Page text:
From 21st December 2012, insurers in the EU are no longer allowed to discriminate between men and women when charging motor insurance premiums.
The change comes after the Court of Justice of the European Union ruled that different premiums for men and women purely on the grounds of sex were incompatible with the principle of unisex pricing included in EU gender equality legislation, and with the EU Charter of Fundamental Rights.
“Gender equality is a fundamental right in the European Union and the Court of Justice made clear that this also applies to insurance pricing,” said Vice-President Reding, the EU’s Justice Commissioner. “The insurance sector has had over a year to prepare the switch over to unisex pricing and the European Commission has helped the industry to adapt during this period. The Commission will monitor how the industry will implement these new rules in practice.”
The ruling does not just apply to motor insurance, but also to life assurance/annuities and private health insurance.
A matter of statistics
The pricing of motor insurance policies in the UK has always taken into account a number of risk factors. It is not a matter of gender discrimination, but a matter of statistics; the fundamental tools that are so essential to the insurance world. Underwriters must have the ability to assess risks based on statistical observations and to price those risks accordingly. Statistically, young female drivers have fewer accidents than their male counterparts. Why shouldn’t this be recognised in the premium calculation? It is true that no-claims discounts will eventually reward the less accident-prone drivers, but that does not help the 17 year-old who has just passed her driving test.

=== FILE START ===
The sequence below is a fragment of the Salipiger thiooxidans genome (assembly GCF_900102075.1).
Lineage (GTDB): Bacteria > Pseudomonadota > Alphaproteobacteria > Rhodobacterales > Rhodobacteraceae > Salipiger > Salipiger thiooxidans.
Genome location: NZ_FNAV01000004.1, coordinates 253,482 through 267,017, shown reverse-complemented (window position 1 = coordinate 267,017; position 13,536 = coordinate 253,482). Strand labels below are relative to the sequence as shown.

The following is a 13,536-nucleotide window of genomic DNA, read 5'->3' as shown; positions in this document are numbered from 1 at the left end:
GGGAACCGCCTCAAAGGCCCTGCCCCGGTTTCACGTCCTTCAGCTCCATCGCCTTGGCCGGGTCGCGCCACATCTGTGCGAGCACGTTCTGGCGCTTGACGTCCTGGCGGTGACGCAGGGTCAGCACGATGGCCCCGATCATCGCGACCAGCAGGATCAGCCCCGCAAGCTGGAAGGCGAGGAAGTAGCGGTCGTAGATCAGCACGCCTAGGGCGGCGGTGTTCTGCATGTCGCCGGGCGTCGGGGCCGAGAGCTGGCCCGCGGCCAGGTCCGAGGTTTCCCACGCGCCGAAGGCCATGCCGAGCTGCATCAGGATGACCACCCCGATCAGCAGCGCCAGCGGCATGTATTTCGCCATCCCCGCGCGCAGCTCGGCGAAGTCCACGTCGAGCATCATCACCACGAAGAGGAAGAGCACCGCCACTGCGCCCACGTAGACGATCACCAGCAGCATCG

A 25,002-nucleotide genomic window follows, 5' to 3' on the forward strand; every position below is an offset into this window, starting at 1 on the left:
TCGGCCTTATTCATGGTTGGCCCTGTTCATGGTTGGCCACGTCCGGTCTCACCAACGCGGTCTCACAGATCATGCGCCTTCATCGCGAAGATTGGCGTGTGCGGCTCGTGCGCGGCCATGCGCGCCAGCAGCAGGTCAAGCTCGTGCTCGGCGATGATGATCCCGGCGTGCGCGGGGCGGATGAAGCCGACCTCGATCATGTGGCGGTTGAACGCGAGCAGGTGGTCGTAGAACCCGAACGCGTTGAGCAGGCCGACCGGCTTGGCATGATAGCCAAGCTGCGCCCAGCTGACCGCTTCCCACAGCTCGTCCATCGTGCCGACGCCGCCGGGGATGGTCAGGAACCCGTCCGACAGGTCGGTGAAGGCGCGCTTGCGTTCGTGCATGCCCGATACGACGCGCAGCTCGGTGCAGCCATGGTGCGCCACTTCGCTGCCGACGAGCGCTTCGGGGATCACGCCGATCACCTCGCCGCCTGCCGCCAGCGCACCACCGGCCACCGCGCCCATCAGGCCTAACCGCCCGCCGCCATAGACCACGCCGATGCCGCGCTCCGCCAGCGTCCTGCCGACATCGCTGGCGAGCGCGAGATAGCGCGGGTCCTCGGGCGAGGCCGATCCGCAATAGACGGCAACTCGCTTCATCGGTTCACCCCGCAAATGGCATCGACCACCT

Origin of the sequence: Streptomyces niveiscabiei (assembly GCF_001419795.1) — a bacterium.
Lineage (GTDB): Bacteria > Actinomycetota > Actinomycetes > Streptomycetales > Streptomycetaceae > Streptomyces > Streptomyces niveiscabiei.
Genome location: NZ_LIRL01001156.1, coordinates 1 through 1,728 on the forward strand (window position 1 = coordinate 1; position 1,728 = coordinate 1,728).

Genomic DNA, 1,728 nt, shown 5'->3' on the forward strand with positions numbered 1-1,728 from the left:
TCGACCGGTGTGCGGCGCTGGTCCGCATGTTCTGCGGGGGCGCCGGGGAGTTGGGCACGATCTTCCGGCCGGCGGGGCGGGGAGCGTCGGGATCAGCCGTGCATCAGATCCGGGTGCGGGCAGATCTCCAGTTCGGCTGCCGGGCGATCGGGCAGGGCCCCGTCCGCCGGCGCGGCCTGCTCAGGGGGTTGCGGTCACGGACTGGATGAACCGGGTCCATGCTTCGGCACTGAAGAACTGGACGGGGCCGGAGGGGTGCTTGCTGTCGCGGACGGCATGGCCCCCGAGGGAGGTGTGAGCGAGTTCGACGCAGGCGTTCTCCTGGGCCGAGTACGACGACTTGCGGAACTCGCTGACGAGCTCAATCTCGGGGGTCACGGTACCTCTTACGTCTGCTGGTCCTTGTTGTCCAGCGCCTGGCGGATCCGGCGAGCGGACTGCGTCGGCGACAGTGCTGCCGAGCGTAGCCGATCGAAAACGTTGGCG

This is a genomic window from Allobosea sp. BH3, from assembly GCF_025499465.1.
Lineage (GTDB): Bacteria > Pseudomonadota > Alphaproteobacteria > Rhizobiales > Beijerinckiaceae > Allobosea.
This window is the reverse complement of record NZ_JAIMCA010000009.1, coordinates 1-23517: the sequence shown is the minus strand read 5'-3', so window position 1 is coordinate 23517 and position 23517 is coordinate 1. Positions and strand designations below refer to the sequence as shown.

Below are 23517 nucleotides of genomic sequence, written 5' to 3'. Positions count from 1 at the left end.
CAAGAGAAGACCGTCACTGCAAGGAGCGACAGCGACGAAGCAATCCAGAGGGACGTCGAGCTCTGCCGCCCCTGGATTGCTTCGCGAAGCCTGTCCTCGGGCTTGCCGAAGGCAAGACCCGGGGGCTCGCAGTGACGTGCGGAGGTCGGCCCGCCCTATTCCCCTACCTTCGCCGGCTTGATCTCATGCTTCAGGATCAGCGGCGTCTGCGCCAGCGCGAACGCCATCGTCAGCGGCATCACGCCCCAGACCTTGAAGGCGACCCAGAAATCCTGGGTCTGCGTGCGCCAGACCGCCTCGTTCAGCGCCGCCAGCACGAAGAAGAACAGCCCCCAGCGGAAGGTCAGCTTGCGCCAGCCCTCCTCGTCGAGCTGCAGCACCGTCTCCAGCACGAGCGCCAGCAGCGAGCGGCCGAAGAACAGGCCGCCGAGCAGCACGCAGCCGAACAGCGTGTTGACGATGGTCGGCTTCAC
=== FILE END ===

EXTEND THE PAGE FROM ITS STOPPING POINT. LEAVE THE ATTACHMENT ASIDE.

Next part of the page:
Life Assurance is another area where actuarial tables have been an important consideration in the calculation of premiums. Statistically, women have traditionally been observed as outliving men by an average of 5 years. This makes their life insurance cheaper, but also makes annuities more expensive, so there is a balancing effect if one buys life insurance and a pension annuity. As long as mortality tables are separated by male and female and there is a measurable difference in respective life spans, why should insurers be banned from taking that difference into account?
There are plenty of other examples of risk-weighted pricing used by insurers. Age is the most notable example. Is it discriminatory against young drivers to charge them a higher premium than their older (and generally safer) counterparts? Will the EU move to make age discrimination in insurance illegal? What about postal codes? Some areas are more prone to car crime than others and insurers charge higher motor premiums to people living in those areas. Is that discriminatory? Yes; in the true sense of the word, but very sensible from an underwriting perspective.
Differential pricing is a matter of statistics. This latest legislation may well be the first in a series of measures that would severely restrict underwriters’ ability to do their jobs properly.